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Invisible Forces: Size, Contrast, and Balance

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This post is part of a series called Invisible Forces in Design.
Invisible Forces: Alignment, Direction, and Focus
Invisible Forces in Design: Spacing and Shape

This is the second of a three-part series of articles about “invisible forces” in design. In the previous article, we learned about how alignment can be used to create direction and focus. In this article, we’ll learn about how working with size changes can create contrast and balance, and help your designs communicate more clearly.

Bigger Stuff Looks More Important

It’s obvious that when you make an element bigger, it tends to look more important than the smaller elements.

But, this needs to be considered along with other factors that affect visual hierarchy. For example, these two elements take on about the same level of importance, because they’re the same size:

If anything, you’d see the top element before you’d see the bottom element.

But if you make the bottom element bigger than the top element, it will look more important.

However, other things such as visual weight (are you using a bold or light font), or color contrast, can reverse the effects of larger size.

In this illustration, the lighter element looks less important, even though it’s bigger.

But just by giving the same illustration a dark background, now the lighter (and bigger) element is dominant, thanks to the fact that it contrasts the background more than the smaller element.

Make Meaningful Size Changes

Especially when designing for the tiny screens of today’s age, you should be using size changes with purpose. There’s no point in making a font larger–and thereby taking up valuable screen real-estate–if it’s not necessary.

Whenever possible, you can use the factors mentioned above to change your visual hierarchy, but sooner or later, you need to make one thing bigger than another. Just don’t do it haphazardly.

Look at these different elements, each one larger than the previous.

Now, which reads more clearly to you: that layout, or this one?

The elements from the second example are sized based upon a varied scale. Each font size relates to the next smallest size with the same mathematical relationship as it relates to the larger size.

The type sizes in the varied scale have a proportional relationship to one another. Proportions help make parts of your designs look like they belong together.

You can see proportions in action in the MailChimp logo.

Each of the circles that make up the features of the chimp relate to each other by a factor of .75. The circle that makes up the belly area is .75 the size of the circle that makes up the body, for example. Hicks Design, the firm that designed this logo, did this on purpose!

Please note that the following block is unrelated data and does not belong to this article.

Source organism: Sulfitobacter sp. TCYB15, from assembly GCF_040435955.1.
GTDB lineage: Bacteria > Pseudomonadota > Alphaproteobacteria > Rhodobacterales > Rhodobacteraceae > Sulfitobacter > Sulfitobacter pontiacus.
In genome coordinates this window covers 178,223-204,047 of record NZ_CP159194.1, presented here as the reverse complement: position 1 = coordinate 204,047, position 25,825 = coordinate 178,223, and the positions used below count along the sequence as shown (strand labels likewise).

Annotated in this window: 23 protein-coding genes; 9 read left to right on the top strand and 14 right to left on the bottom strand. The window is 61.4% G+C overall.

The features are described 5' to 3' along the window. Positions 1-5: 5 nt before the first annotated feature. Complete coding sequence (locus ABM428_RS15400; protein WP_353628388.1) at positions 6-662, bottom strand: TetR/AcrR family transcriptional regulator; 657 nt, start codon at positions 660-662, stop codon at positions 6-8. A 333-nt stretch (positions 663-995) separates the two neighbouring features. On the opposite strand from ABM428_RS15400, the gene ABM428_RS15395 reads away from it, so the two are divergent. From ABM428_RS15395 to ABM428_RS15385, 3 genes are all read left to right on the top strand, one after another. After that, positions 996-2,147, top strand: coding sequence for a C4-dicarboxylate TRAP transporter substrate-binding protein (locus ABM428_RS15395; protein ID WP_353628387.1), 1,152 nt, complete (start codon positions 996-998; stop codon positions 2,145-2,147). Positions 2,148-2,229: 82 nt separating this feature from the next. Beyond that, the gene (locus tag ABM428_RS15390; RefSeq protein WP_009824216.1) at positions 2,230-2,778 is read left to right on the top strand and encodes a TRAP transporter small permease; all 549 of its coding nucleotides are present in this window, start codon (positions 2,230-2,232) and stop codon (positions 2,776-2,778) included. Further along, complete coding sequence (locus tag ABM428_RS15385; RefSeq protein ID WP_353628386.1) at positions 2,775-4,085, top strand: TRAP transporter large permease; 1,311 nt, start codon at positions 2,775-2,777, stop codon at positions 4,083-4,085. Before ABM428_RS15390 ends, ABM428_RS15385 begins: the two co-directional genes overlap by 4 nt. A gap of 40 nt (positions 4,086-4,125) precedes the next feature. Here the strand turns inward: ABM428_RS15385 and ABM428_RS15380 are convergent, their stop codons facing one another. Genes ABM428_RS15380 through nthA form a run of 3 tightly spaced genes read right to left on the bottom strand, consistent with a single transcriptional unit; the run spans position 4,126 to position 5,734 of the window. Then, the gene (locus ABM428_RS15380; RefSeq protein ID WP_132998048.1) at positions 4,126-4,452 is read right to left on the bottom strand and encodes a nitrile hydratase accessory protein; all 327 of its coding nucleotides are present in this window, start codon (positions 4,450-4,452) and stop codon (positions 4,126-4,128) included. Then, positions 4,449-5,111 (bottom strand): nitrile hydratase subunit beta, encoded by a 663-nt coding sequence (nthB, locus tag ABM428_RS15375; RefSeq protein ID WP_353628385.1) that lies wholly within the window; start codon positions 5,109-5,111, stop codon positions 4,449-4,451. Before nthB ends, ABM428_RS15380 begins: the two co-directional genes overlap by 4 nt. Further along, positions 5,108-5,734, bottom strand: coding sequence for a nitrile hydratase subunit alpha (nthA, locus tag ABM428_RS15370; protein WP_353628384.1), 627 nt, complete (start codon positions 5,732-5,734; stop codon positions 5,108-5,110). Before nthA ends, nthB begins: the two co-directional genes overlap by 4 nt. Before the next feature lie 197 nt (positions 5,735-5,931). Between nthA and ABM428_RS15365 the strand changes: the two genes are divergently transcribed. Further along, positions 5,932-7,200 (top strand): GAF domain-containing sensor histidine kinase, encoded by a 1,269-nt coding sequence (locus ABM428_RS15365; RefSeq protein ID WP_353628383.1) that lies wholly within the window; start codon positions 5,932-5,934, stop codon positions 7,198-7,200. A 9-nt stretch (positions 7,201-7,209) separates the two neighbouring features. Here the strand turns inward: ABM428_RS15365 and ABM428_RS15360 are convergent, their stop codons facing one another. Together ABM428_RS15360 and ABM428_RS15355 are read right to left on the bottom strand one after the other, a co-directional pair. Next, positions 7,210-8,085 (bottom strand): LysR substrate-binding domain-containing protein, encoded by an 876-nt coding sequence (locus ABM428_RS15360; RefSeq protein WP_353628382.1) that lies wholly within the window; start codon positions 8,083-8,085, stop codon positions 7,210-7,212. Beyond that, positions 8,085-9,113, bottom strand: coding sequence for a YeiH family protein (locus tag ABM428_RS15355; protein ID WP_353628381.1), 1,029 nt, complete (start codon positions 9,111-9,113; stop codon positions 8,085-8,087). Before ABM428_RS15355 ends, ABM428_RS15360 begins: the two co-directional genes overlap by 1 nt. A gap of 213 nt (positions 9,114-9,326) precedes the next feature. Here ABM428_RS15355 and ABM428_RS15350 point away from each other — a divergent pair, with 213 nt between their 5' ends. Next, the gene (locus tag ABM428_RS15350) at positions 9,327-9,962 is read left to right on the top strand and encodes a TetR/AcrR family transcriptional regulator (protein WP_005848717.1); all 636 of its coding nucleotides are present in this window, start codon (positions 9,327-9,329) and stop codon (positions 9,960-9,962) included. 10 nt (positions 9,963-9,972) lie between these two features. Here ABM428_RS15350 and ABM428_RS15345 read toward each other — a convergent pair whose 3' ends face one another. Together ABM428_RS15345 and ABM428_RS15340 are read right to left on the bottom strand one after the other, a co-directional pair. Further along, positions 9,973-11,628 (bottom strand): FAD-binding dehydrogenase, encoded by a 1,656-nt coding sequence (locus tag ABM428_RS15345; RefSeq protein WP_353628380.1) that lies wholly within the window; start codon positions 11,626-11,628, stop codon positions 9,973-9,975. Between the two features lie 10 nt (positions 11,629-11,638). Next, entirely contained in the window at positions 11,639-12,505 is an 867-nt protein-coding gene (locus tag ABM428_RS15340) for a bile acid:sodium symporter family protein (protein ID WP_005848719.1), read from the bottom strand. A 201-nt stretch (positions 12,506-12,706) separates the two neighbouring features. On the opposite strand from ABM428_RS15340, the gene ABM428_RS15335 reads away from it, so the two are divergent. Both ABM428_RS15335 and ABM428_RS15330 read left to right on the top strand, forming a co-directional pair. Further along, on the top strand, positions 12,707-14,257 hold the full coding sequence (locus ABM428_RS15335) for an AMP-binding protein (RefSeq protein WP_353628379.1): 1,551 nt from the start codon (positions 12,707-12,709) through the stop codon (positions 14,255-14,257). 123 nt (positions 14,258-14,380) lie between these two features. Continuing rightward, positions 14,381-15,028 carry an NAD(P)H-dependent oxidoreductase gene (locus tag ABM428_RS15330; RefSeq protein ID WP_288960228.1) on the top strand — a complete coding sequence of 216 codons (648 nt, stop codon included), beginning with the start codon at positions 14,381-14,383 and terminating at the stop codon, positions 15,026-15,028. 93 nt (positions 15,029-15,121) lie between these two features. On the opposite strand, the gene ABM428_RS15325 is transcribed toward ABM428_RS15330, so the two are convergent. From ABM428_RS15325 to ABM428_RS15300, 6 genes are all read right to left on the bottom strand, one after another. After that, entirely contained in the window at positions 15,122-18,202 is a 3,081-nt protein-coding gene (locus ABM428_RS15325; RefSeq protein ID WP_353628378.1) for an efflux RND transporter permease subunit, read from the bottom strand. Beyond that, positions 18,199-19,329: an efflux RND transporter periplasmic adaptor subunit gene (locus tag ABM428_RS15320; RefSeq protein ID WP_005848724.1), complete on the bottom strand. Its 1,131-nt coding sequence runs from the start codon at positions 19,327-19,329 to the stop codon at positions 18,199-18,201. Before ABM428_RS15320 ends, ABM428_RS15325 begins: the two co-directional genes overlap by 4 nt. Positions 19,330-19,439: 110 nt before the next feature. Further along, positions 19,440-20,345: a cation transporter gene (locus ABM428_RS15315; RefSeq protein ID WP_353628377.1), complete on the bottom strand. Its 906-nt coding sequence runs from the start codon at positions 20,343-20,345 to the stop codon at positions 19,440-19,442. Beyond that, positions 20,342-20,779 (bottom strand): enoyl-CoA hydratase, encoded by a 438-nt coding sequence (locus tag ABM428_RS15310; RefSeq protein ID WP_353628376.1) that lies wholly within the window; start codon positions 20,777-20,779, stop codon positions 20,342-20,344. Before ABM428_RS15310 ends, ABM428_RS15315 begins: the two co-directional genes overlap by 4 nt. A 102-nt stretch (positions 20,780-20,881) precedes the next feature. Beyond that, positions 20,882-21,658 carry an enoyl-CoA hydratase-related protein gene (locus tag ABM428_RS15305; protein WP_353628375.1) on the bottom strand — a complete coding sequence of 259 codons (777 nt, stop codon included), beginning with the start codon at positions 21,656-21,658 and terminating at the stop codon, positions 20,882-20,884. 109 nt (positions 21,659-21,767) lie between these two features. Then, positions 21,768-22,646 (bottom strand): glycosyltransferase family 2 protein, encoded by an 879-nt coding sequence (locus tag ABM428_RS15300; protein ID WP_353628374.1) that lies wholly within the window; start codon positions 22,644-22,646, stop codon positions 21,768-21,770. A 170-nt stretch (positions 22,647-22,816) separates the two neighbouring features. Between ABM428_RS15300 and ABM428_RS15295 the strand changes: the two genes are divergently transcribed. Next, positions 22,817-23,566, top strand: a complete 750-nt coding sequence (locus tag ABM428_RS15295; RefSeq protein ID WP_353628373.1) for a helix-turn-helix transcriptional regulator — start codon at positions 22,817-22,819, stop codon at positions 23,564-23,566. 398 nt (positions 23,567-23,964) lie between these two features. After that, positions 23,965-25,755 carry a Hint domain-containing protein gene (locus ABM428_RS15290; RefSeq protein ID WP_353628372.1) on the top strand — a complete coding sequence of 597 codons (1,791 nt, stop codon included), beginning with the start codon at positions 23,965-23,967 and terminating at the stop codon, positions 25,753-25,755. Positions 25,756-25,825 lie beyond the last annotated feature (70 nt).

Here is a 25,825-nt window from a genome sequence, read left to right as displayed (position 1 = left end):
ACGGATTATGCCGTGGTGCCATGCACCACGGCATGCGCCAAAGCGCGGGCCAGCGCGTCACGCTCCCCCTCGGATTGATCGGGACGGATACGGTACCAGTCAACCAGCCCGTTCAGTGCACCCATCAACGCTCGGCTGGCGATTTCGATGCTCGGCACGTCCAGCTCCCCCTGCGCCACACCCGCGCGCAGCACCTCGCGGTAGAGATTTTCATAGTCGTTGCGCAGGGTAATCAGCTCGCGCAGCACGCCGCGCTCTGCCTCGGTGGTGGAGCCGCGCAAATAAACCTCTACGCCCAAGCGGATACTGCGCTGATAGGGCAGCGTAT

Don’t be Fooled by Fools’ Gold

Many of you are probably thinking about the so-called “Golden Ratio” that gets a lot of hype. The golden ratio is roughly 1:1.618. Yes, the chimp would still be attractive if it were based upon the golden ratio, but it wouldn’t be objectively any more attractive. Despite the hype, there is no evidence that The Golden Ratio is any more attractive than other popular ratios such as .75, or .67.

To illustrate this, I once polled my email list about which of the above rectangles they found more attractive. One of them is a square, another is a .75 rectangle, another is a .67 rectangle, and another is a “Golden” rectangle. Which rectangle looks most attractive to you?

Here are the poll results:

  • top left (Square): 8%
  • top right (3:4 rectangle): 29%
  • bottom left (2:3 rectangle): 37%
  • bottom right ("Golden" Ratio): 25%

As you can see, the so-called golden rectangle performed very well, but it didn’t turn out to be the most attractive rectangle.

The 2:3 rectangle won in this case, but don’t read too much into that. The point is, anything from the Golden Ratio to 3:4 is going to be more attractive than a square.

You can use this knowledge to make your typography beautiful, and save time if you work with a pre-set varied scale for your typography.

For example, these are the font sizes that I always use. Each size is roughly .75 the size of the previous size (with a little rounding).

A side-benefit of working with a .75 scale instead of the golden ratio, is the math is much easier to do in your head: What’s 75% of 16? Easy! What’s 61.8% of 16? Errr.


By thinking about the size changes you make, your designs will look cleaner and clearer, and while being more usable, and converting better. If you use a varied scale, you can actually make great designs faster!

Stick around for the final article in this series, where we’ll learn how shaping the page through alignment and sizing, and thinking about your white space, helps give your designs even more clarity.

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